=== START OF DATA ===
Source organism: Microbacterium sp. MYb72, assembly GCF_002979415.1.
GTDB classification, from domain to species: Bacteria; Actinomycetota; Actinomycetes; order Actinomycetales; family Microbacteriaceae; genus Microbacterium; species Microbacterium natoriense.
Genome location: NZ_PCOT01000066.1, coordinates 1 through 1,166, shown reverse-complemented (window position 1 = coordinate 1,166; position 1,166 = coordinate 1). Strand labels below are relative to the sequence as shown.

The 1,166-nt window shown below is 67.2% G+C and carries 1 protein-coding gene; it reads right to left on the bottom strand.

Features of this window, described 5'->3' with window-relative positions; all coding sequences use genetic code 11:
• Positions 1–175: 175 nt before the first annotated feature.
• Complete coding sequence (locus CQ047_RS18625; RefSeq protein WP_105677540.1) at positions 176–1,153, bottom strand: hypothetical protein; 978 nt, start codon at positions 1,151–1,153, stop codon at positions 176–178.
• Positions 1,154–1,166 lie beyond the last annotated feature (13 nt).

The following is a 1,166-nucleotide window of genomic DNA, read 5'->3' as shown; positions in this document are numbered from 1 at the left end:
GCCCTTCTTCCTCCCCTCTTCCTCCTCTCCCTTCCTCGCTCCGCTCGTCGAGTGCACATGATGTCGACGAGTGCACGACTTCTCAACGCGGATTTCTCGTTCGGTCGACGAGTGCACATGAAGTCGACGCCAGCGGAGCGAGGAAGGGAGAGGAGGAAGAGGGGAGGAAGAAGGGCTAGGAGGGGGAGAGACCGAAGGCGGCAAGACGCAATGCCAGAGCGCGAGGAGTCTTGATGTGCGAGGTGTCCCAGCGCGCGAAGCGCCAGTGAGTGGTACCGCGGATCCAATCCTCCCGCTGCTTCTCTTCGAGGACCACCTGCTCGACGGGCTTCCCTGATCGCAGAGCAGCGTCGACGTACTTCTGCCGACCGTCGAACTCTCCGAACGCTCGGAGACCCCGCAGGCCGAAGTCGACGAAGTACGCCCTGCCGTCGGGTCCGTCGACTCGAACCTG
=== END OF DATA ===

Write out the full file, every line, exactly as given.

Source organism: Microbacterium sp. MYb72, assembly GCF_002979415.1.
GTDB classification, from domain to species: Bacteria; Actinomycetota; Actinomycetes; order Actinomycetales; family Microbacteriaceae; genus Microbacterium; species Microbacterium natoriense.
Genome location: NZ_PCOT01000066.1, coordinates 1 through 1,166, shown reverse-complemented (window position 1 = coordinate 1,166; position 1,166 = coordinate 1). Strand labels below are relative to the sequence as shown.

The 1,166-nt window shown below is 67.2% G+C and carries 1 protein-coding gene; it reads right to left on the bottom strand.

Features of this window, described 5'->3' with window-relative positions; all coding sequences use genetic code 11:
• Positions 1–175: 175 nt before the first annotated feature.
• Complete coding sequence (locus CQ047_RS18625; RefSeq protein WP_105677540.1) at positions 176–1,153, bottom strand: hypothetical protein; 978 nt, start codon at positions 1,151–1,153, stop codon at positions 176–178.
• Positions 1,154–1,166 lie beyond the last annotated feature (13 nt).

The following is a 1,166-nucleotide window of genomic DNA, read 5'->3' as shown; positions in this document are numbered from 1 at the left end:
GCCCTTCTTCCTCCCCTCTTCCTCCTCTCCCTTCCTCGCTCCGCTCGTCGAGTGCACATGATGTCGACGAGTGCACGACTTCTCAACGCGGATTTCTCGTTCGGTCGACGAGTGCACATGAAGTCGACGCCAGCGGAGCGAGGAAGGGAGAGGAGGAAGAGGGGAGGAAGAAGGGCTAGGAGGGGGAGAGACCGAAGGCGGCAAGACGCAATGCCAGAGCGCGAGGAGTCTTGATGTGCGAGGTGTCCCAGCGCGCGAAGCGCCAGTGAGTGGTACCGCGGATCCAATCCTCCCGCTGCTTCTCTTCGAGGACCACCTGCTCGACGGGCTTCCCTGATCGCAGAGCAGCGTCGACGTACTTCTGCCGACCGTCGAACTCTCCGAACGCTCGGAGACCCCGCAGGCCGAAGTCGACGAAGTACGCCCTGCCGTCGGGTCCGTCGACTCGAACCTG